Does a stock split change the way stock trades? It's a common belief that splitting doesn't change the fundamentals of a stock, and as such, shouldn't affect valuation. Research proves that this is far from the truth. Here's how. 


Splitting fundamentally changes how stocks trade, which can make it cheaper for investors and improve their returns, and as a consequence of increased investor returns, stock valuations should outperform.


Splits help stocks trade higher, with a range of academic research showing that split stocks tend to outperform the market. Overall, the result of splitting large cap stocks is for them to outperform the market by an average of 5% over the following 12 months. The mere announcement of a split also has the result of average stocks outperforming the market by 2.5%, indicating that gains were expected by the market even before the improvement of tradability, thus acting as a material boost to both issues and investors.


Why would a split make trading cheaper? Most trading costs are driven by three factors - spreads, liquidity, and volatility. 


Spreads are the percentage difference between bids and offers. Liquidity is the typical value traded, also limiting how much stock can be bought in a day.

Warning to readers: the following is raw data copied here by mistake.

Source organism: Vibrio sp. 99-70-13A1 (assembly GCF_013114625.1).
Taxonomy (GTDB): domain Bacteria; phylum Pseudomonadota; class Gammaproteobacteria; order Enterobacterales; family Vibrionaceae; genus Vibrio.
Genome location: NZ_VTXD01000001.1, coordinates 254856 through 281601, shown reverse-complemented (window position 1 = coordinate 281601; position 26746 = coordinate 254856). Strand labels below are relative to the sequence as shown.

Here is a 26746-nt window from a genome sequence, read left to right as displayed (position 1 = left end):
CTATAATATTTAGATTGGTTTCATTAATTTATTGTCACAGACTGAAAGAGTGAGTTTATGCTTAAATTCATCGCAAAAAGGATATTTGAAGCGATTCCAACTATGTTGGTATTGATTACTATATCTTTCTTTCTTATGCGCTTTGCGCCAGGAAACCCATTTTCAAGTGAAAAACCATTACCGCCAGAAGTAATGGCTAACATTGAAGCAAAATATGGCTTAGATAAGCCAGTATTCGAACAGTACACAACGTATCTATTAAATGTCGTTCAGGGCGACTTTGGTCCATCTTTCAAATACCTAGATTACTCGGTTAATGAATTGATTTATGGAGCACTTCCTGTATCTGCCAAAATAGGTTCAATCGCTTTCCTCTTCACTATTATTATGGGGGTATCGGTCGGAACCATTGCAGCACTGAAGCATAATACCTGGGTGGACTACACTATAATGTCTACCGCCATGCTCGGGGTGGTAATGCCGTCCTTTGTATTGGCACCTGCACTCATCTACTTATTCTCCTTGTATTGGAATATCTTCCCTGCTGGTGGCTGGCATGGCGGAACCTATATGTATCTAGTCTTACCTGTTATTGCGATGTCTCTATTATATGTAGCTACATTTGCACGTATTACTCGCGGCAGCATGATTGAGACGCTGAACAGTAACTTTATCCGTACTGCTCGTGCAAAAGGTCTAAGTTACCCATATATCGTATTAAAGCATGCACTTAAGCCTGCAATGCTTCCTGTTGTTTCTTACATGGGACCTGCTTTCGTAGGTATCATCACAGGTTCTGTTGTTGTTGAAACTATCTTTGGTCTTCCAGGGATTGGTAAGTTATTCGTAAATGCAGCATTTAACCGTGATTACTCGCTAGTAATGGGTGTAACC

Volatility reflects the risks of losses for market makers providing liquidity - low volatility also helps keeping spreads tight.


Research spanning over a longer period of time also shows that for decades, impact costs have been falling, partly due to liquidity increasing and spreads falling all across the market. Smaller stocks, which usually have wider spreads, less liquidity, and more volatility, are estimated to be costlier to trade.


Achieving lower trading costs is done by a combination of lower volatility, better spreads, and better liquidity. The result of costs going down is that returns should go up and there should be an increase in valuations.

As orders are working during the day, intraday volatility is more important for traders. Lower intraday volatility attracts an increased number of liquidity providers, thus reducing impact costs. A common question is, why does stock trade affect tradability? An understanding of trading rules and market structure is required for the answer.

All stocks in the U.S. trade under a very similar set of rules, which can result in different trading. Stocks with a low price have ticks that make spreads too wide, thus increasing trading costs and queue lengths. By definition, they also have wide spreads.